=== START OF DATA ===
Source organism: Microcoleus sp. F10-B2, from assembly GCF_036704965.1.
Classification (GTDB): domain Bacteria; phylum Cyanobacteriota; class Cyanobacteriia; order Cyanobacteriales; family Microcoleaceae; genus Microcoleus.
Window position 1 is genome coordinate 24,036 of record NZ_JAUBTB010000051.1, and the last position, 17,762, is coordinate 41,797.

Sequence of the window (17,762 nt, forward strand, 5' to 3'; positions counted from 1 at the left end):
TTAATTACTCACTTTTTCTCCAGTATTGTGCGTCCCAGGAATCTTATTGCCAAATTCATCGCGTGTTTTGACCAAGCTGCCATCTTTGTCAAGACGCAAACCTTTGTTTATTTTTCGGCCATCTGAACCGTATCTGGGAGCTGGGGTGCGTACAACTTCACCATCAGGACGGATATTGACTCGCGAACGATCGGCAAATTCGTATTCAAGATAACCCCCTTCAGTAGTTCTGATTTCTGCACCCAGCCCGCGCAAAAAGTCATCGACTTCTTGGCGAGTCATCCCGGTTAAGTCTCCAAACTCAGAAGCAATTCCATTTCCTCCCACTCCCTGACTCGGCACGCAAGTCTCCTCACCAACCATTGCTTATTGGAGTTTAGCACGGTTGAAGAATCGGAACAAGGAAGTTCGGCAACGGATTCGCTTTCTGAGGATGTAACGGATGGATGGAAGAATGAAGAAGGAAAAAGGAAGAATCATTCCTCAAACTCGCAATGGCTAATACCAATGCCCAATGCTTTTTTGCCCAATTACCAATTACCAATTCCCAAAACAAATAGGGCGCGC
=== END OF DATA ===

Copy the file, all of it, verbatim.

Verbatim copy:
Source organism: Microcoleus sp. F10-B2, from assembly GCF_036704965.1.
Classification (GTDB): domain Bacteria; phylum Cyanobacteriota; class Cyanobacteriia; order Cyanobacteriales; family Microcoleaceae; genus Microcoleus.
Window position 1 is genome coordinate 24,036 of record NZ_JAUBTB010000051.1, and the last position, 17,762, is coordinate 41,797.

Sequence of the window (17,762 nt, forward strand, 5' to 3'; positions counted from 1 at the left end):
TTAATTACTCACTTTTTCTCCAGTATTGTGCGTCCCAGGAATCTTATTGCCAAATTCATCGCGTGTTTTGACCAAGCTGCCATCTTTGTCAAGACGCAAACCTTTGTTTATTTTTCGGCCATCTGAACCGTATCTGGGAGCTGGGGTGCGTACAACTTCACCATCAGGACGGATATTGACTCGCGAACGATCGGCAAATTCGTATTCAAGATAACCCCCTTCAGTAGTTCTGATTTCTGCACCCAGCCCGCGCAAAAAGTCATCGACTTCTTGGCGAGTCATCCCGGTTAAGTCTCCAAACTCAGAAGCAATTCCATTTCCTCCCACTCCCTGACTCGGCACGCAAGTCTCCTCACCAACCATTGCTTATTGGAGTTTAGCACGGTTGAAGAATCGGAACAAGGAAGTTCGGCAACGGATTCGCTTTCTGAGGATGTAACGGATGGATGGAAGAATGAAGAAGGAAAAAGGAAGAATCATTCCTCAAACTCGCAATGGCTAATACCAATGCCCAATGCTTTTTTGCCCAATTACCAATTACCAATTCCCAAAACAAATAGGGCGCGC